Ornithological Note 349

Notes on the vocalizations of Yellowish Pipit (Anthus lutescens)

Peter F. D. Boesman July 29, 2016
Section(s): Voice, Systematics

In the following we briefly analyze and compare voice of the different races of Yellowish Pipit (Anthus lutescens). We also try to quantify the extent of any vocal differences using the criteria proposed by Tobias et al. (2010), as a support for taxonomic review. We have made use of sound recordings available on-line from Xeno Canto (XC).

Difference in voice between nominate and peruvianus has already been pointed out (Schulenberg et al. 2007). A comparison of song per race (illustrated with multiple sonograms in the pdf version of this note): nominate (Colombia, French Guyana, Brazil) and peruvianus​ (W Peru).

From the above examples, differences in song are quite clear:

Song of nominate typically starts with 1-3 short notes (occasionally a few more, when flying up for display-flight) followed by a very nasal buzz descending in pitch, with a duration of 1-2s. This is valid over the entire (large!) range of this taxon.

Song of peruvianus starts with a rather long series (6-16) of short notes given at regular pace, followed by a strange drawn-out buzzy or sizzling 'note', which often ends with a finishing short high-pitched note (duration 2-4s).

The sizzling note of peruvianus is quite peculiar. How exactly the sound is produced is not clear, but when zooming in on the time scale of a sonogram, one can actually see that it is a very fast series of separate short notes, unlike the continuous long note of nominate.

Difference in call notes has also been described (Schulenberg et al. 2007), although available recordings are scarce and indicate existence of several call types. More recordings are needed to get a better understanding of racial differences.

In summary, vocal difference could thus be scored based on song of peruvianus having a higher number of initial notes (score 3), a longer sizzling note (score 2) lacking any frequency drop (score 3) consisting of a very fast series of separate notes rather than a continuous nasal note (note 3), and often ending with a short high-pitched note (1). When applying Tobias criteria, this would lead to a total vocal score of about 6.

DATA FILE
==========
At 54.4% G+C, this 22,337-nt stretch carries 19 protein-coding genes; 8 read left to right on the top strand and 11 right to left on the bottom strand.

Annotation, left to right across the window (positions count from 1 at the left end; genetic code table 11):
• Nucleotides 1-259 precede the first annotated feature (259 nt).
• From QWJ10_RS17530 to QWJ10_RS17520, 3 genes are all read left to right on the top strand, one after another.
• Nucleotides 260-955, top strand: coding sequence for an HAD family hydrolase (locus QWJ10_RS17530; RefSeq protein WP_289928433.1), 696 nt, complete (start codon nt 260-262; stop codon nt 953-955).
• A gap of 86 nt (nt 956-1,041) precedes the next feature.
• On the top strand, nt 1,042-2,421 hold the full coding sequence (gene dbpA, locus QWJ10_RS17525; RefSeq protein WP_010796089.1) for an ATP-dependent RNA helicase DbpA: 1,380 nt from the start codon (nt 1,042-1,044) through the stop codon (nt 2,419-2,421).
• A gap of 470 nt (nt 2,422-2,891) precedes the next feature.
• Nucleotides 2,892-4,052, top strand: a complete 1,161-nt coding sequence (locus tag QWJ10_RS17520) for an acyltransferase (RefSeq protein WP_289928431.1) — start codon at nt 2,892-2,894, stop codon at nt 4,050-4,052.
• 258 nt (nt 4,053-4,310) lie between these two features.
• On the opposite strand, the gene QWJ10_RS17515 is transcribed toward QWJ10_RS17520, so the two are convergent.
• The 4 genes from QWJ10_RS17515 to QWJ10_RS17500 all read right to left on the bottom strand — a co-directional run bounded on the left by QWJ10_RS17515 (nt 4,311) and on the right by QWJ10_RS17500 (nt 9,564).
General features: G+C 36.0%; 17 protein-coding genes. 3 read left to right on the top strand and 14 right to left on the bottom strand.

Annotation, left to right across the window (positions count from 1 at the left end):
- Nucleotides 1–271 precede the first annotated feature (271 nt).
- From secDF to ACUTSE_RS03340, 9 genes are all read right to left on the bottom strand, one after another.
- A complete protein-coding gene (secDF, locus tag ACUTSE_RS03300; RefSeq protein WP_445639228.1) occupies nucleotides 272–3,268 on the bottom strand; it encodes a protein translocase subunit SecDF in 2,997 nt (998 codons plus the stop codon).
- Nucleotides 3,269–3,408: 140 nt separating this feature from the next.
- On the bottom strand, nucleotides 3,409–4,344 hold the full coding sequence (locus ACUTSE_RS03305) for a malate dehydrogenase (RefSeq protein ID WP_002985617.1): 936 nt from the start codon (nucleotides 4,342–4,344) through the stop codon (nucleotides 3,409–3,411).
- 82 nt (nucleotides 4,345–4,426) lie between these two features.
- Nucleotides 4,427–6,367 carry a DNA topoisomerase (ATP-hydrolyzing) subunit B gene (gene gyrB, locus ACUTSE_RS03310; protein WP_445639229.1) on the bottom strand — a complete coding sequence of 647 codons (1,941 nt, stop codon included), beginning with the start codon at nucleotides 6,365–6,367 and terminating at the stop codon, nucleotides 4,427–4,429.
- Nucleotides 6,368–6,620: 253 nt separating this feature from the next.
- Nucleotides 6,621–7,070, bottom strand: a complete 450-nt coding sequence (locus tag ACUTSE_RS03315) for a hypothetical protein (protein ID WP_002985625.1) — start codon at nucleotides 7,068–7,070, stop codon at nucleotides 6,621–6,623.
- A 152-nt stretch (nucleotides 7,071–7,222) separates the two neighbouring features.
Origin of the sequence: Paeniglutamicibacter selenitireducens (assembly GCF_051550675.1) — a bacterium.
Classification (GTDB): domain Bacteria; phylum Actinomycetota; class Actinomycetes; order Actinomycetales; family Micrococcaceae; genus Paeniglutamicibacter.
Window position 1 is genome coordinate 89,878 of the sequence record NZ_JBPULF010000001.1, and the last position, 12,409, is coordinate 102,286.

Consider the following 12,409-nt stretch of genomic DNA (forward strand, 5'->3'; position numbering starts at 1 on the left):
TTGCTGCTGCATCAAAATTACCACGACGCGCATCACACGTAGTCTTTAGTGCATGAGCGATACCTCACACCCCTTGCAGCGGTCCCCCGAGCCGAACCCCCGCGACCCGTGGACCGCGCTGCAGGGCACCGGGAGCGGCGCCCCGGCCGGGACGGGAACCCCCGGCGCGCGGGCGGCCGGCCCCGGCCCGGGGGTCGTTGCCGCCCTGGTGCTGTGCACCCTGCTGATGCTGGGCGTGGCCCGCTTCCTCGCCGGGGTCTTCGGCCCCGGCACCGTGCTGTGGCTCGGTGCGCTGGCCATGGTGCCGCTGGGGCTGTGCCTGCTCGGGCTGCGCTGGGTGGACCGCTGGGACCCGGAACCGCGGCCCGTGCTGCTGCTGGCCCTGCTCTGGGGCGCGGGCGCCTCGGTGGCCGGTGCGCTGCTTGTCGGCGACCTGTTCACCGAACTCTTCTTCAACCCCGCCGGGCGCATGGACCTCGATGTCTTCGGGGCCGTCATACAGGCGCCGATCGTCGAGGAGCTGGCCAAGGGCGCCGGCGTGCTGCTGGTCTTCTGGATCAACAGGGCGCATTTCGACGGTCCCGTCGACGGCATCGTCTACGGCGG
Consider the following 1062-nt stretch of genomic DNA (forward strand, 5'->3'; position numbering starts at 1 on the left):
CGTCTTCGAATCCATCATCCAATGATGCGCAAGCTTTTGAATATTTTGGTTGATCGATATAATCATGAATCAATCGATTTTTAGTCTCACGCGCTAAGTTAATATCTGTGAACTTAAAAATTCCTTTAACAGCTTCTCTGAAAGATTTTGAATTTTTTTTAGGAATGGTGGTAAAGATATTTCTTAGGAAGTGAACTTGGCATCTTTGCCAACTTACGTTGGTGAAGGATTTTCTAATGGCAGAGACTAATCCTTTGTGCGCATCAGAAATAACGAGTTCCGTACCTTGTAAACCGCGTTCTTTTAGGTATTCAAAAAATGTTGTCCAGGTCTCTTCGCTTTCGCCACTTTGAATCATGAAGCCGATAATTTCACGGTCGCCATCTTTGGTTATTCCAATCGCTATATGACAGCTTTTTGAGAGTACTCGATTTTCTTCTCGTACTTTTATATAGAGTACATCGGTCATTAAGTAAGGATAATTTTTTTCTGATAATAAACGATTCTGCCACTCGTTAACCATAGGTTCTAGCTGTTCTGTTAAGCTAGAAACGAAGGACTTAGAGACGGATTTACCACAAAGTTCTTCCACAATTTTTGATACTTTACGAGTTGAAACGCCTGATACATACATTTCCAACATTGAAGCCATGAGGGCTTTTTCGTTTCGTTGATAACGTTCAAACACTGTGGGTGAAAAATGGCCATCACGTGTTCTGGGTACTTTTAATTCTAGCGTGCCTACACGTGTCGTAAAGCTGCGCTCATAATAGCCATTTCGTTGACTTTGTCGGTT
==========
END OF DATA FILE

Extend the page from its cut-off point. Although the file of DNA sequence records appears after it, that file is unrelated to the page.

We have no voice information about birds from Panama (parvus).

This note was finalized on 3rd May 2016, using sound recordings available on-line at that moment. We would like to thank in particular the many sound recordists who placed their recordings for this species on XC.



Schulenberg, T.S., Stotz, D.F., Lane, D.F., O’Neill, J.P. & Parker, T.A. (2007). Birds of Peru. Princeton University Press, Princeton, New Jersey.

Tobias, J.A., Seddon, N., Spottiswoode, C.N., Pilgrim, J.D., Fishpool, L.D.C. & Collar, N.J. (2010). Quantitative criteria for species delimitation. Ibis 152(4): 724–746.

More Information: on349_yellowish_pipit.pdf 

Recommended Citation

Boesman, P. (2016). Notes on the vocalizations of Yellowish Pipit (Anthus lutescens). HBW Alive Ornithological Note 349. In: Handbook of the Birds of the World Alive. Lynx Edicions, Barcelona. https://doi.org/10.2173/bow-on.100349